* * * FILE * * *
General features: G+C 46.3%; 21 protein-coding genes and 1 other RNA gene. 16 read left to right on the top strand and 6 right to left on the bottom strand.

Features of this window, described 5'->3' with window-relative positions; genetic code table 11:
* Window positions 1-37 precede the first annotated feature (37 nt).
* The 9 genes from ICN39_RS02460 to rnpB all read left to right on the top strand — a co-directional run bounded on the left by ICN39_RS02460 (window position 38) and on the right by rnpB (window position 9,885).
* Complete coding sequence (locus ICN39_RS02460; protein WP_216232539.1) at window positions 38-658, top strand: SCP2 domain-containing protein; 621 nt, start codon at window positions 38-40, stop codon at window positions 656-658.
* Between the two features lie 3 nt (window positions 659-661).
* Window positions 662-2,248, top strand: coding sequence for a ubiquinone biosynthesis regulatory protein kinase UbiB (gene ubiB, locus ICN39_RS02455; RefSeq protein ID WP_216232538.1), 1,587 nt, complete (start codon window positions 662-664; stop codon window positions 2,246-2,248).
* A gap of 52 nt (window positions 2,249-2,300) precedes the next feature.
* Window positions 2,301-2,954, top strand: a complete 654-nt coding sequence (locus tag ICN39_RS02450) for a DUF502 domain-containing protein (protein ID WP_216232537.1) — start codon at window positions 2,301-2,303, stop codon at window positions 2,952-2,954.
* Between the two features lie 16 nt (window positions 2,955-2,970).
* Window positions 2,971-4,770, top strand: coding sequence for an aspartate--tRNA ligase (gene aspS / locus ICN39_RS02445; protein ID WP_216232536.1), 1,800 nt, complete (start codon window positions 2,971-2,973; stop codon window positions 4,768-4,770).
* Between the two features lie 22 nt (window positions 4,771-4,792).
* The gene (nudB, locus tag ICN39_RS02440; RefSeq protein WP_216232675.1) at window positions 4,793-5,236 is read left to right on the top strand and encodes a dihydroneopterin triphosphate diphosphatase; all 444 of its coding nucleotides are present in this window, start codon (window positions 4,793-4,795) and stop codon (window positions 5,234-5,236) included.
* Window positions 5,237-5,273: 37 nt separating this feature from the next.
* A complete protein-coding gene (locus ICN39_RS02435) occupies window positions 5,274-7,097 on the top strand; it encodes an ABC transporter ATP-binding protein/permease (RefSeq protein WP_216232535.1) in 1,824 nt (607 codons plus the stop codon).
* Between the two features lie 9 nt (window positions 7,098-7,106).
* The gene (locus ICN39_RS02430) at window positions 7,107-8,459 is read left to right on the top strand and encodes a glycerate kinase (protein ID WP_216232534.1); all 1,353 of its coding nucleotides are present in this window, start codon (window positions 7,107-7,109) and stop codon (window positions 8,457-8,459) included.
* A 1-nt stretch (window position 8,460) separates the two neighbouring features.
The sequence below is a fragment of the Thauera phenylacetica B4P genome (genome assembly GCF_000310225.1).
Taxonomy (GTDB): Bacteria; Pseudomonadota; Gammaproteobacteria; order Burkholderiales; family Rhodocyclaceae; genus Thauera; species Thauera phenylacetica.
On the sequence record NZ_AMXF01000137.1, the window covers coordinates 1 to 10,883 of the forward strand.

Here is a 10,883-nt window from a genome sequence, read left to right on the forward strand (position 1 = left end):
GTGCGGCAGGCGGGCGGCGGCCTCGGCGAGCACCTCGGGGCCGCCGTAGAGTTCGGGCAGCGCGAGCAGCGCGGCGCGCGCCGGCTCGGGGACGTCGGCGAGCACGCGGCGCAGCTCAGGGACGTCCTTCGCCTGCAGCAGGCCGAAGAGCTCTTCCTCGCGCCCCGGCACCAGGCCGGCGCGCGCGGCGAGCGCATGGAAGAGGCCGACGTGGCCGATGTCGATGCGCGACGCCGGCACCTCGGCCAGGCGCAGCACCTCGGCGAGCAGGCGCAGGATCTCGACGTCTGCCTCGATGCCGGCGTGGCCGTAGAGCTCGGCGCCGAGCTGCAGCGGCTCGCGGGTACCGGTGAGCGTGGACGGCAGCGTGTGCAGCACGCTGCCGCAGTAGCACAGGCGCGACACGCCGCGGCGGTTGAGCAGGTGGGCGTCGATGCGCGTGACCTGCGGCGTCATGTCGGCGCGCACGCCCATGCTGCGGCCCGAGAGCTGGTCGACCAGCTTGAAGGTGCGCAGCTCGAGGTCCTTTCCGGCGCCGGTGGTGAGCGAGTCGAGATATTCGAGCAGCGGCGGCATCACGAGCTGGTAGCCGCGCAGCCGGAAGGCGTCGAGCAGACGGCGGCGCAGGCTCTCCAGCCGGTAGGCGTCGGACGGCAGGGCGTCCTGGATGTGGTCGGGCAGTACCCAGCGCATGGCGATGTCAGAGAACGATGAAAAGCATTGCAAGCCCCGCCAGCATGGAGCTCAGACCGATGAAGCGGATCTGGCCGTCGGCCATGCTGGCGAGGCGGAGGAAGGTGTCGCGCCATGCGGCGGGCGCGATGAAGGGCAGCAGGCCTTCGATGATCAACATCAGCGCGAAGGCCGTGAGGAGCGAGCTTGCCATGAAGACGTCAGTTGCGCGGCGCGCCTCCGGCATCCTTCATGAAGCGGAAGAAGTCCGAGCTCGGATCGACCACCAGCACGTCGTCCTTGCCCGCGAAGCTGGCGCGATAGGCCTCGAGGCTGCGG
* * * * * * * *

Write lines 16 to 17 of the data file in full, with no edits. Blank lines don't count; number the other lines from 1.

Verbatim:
* Between the two features lie 9 nt (window positions 7,098-7,106).
* The gene (locus ICN39_RS02430) at window positions 7,107-8,459 is read left to right on the top strand and encodes a glycerate kinase (protein ID WP_216232534.1); all 1,353 of its coding nucleotides are present in this window, start codon (window positions 7,107-7,109) and stop codon (window positions 8,457-8,459) included.